Ocean Acidification

Carbon dioxide addition to coral reef waters suppresses net community calcification

March 22, 2018

Coral reefs feed millions of people worldwide, provide coastal protection and generate billions of dollars annually in tourism revenue.  The underlying architecture of a reef is a biogenic carbonate structure that accretes over many years of active biomineralization by calcifying organisms, including corals and algae.  Ocean acidification poses a chronic threat to coral reefs by reducing the saturation state of the aragonite mineral of which coral skeletons are primarily composed, and lowering the concentration of carbonate ions required to maintain the carbonate reef.

Tiny Shells Indicate Big Changes to Global Carbon Cycle 

May 25, 2017

UC Davis scientists at Bodega Marine Laboratory have found that under high CO2 conditions, foraminifera had trouble building shells, repairing spines and were physiologically stressed. Without being able to properly form their shelves, their ability to neutralize acidity also lessens, making the deep ocean more acidic. The study’s other co-authors include Emily Rivest from UC Davis and Virginia Institute of Marine Science, UC Davis professors Brian Gaylord and Eric Sanford, and UC Davis associate research scientist Ann Russell.

Bay Area Scientists Saving Abalone From the Future

April 26, 2017

Scientists predict the world’s oceans will become vastly more acidic in the next 40 years due to pollution — with the impact already affecting oysters, sea urchins and coral. Researchers have seen red abalone that have suffered in areas where acid levels are already elevated.  Scientists at the Bodega Marine Laboratory said red abalone are most vulnerable to ocean conditions in the first three months of life. “There is reason to be concerned,” said BML researcher Daniel Swezey. “In addition to kind of mortality, we’re seeing they’re smaller, they’re developing more slowly.”

Canary in the Kelp Forest: Sea Creature Dissolves in Today’s Warming, Acidic Waters

April 18, 2017

In the study, published in the journal Proceedings of the Royal Society B: Biological Sciences, researchers at the UC Davis BML, including Daniel Swezey, Jessica Bean, Aaron Ninokawa, Eric Sanford, Tessa Hill and Brian Gaylord, raised bryozoans, also known as “moss animals,” in seawater tanks to witness intense changes in body morphology and behavior. The study emphasized the challenges faced by marine life with respect to ocean acidification and global warming, bringing to light how quickly such organisms can show signs of impact.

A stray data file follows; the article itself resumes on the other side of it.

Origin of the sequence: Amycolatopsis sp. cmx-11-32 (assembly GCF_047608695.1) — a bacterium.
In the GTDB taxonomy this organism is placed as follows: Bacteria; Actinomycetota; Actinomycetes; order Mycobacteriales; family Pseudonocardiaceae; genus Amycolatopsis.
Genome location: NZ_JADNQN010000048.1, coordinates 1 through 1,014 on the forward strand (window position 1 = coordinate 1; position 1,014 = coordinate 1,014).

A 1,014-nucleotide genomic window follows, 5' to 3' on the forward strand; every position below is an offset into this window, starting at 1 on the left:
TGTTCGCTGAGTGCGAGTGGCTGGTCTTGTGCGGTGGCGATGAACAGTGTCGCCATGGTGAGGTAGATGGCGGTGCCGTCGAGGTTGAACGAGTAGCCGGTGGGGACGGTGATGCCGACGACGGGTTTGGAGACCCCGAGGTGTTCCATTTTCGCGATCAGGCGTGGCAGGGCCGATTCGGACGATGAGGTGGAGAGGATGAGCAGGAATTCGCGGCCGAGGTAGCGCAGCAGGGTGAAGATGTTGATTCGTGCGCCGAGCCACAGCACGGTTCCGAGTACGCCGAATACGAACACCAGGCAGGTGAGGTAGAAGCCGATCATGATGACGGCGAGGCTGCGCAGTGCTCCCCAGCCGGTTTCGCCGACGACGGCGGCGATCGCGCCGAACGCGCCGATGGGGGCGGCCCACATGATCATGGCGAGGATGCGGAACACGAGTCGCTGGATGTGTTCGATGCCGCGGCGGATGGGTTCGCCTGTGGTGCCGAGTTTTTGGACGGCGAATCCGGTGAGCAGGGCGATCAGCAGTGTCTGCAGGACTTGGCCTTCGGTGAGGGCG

Fish carbon-era: How our fossil fuel habit is changing the future of seafood

January 16, 2017

About a decade ago, workers at an Oregon oyster farm began to notice that the baby oysters weren’t doing so well. The die-off of spats, as they’re called, happened around the same time that the farm, located in a coastal wetland, was experiencing unusually acidic seawater conditions. They suspected that the water’s increased acidity—in this case, due to an upwelling of deep coastal water—was harming the oysters.

Ocean Acidifcation study offers warnings for marine life

November 22, 2016

The work by biodiversity researchers from the University of British Columbia (UBC) and colleagues in the U.S., Europe, Australia, Japan and China, combines dozens of existing studies to paint a more nuanced picture of the impact of ocean acidification.

While most research in the field focuses on the impact of ocean acidification on individual species, the new work predicts how acidification will affect the living habitats, such as corals, seagrasses, and kelp forests, that form the homes of other ocean species.

Climate Change May Benefit Native Oysters, But There's a Catch

October 10, 2016

Amid efforts to restore native oyster populations on the West Coast, how are oysters expected to fare under climate change in the decades and centuries to come? Not too badly, according to a study from the University of California, Davis. But there’s a big “if” involved.